Tuesday, February 08, 2005

Auditory Fun Fact #1

If you hum quietly just before a loud noise, it won't be as painful.

The two smallest muscles in the body are the stapedius muscle and the tensor tympani muscle. They hold together the three smallest bones in the body - the hammer, anvil and stirrup - within the middle ear. The two muscles can contract, reducing the amplification abilities of the three bones, though the reaction time of the muscles is too slow for unexpected loud noises. But these muscles (and muscles around the eardrum) automatically tense whenever we make a noise, such as a sneeze or a spoken word. These sounds rattle around inside our head as well as outside, so they could overwhelm our hearing mechanisms if this safetyguard wasn't in place. Humming or singing automatically sets the muscles, so the hearing system is protected when the loud noise occurs. But you can't start the humming too far in advance of the loud noise. The muscles are very weak, so they cannot maintain the protective stance for very long.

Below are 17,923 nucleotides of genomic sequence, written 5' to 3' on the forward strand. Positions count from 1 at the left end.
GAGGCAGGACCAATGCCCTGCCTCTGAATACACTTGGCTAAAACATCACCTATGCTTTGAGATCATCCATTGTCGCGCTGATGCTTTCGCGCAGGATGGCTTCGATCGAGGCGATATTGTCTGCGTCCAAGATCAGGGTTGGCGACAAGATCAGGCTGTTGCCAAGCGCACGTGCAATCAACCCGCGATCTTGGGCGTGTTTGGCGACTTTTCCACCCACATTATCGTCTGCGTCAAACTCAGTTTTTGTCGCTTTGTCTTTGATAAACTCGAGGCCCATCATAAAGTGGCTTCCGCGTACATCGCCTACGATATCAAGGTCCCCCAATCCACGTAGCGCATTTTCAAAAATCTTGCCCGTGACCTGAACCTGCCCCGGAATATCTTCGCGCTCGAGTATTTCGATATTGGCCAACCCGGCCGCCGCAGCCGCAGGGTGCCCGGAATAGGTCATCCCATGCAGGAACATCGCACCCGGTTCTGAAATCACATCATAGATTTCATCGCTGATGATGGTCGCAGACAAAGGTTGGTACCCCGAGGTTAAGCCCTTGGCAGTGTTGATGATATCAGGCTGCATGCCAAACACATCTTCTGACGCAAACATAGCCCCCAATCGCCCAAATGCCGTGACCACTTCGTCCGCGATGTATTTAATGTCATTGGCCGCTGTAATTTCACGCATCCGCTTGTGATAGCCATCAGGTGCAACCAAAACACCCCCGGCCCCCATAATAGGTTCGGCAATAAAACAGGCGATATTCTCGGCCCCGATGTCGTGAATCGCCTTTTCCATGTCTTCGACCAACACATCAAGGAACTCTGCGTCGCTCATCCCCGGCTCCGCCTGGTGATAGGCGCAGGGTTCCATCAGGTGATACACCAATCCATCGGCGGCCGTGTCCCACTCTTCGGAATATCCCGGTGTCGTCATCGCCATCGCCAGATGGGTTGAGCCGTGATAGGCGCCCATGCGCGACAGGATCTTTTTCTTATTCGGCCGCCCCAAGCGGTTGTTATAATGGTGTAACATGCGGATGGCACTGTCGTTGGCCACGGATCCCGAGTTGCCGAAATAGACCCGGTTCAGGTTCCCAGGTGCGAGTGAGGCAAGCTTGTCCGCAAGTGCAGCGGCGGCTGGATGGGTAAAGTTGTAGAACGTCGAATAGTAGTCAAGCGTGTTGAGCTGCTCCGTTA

Update: I must stress that purposely exposing yourself to very loud noises is not a good thing to do. You can cause permanent hearing loss, something which should be anathema to anyone who reads this blog. If you absolutely have to crash that cymbol, then use the hum. But otherwise, lay off the percussion, people!

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